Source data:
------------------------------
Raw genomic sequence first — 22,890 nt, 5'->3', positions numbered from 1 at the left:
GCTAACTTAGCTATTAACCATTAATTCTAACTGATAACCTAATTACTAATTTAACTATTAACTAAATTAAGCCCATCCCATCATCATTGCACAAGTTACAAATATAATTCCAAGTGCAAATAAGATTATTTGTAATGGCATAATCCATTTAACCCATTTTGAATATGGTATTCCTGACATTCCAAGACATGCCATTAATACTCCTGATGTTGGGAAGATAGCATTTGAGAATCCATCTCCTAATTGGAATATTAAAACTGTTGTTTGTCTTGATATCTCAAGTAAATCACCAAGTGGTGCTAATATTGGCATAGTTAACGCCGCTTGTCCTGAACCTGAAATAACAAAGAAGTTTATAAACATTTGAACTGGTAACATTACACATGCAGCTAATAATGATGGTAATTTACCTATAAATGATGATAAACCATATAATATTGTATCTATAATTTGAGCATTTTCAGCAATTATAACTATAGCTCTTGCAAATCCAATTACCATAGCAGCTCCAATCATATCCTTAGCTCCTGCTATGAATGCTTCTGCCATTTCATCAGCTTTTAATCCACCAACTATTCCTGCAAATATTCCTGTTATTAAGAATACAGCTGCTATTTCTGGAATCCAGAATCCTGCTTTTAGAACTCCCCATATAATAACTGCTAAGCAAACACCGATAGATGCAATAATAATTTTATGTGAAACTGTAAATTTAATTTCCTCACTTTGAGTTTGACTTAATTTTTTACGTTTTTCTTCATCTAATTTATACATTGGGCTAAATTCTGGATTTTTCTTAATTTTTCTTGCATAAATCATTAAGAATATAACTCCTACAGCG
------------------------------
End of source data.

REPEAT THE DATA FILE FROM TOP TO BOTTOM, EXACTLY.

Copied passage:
Raw genomic sequence first — 22,890 nt, 5'->3', positions numbered from 1 at the left:
GCTAACTTAGCTATTAACCATTAATTCTAACTGATAACCTAATTACTAATTTAACTATTAACTAAATTAAGCCCATCCCATCATCATTGCACAAGTTACAAATATAATTCCAAGTGCAAATAAGATTATTTGTAATGGCATAATCCATTTAACCCATTTTGAATATGGTATTCCTGACATTCCAAGACATGCCATTAATACTCCTGATGTTGGGAAGATAGCATTTGAGAATCCATCTCCTAATTGGAATATTAAAACTGTTGTTTGTCTTGATATCTCAAGTAAATCACCAAGTGGTGCTAATATTGGCATAGTTAACGCCGCTTGTCCTGAACCTGAAATAACAAAGAAGTTTATAAACATTTGAACTGGTAACATTACACATGCAGCTAATAATGATGGTAATTTACCTATAAATGATGATAAACCATATAATATTGTATCTATAATTTGAGCATTTTCAGCAATTATAACTATAGCTCTTGCAAATCCAATTACCATAGCAGCTCCAATCATATCCTTAGCTCCTGCTATGAATGCTTCTGCCATTTCATCAGCTTTTAATCCACCAACTATTCCTGCAAATATTCCTGTTATTAAGAATACAGCTGCTATTTCTGGAATCCAGAATCCTGCTTTTAGAACTCCCCATATAATAACTGCTAAGCAAACACCGATAGATGCAATAATAATTTTATGTGAAACTGTAAATTTAATTTCCTCACTTTGAGTTTGACTTAATTTTTTACGTTTTTCTTCATCTAATTTATACATTGGGCTAAATTCTGGATTTTTCTTAATTTTTCTTGCATAAATCATTAAGAATATAACTCCTACAGCG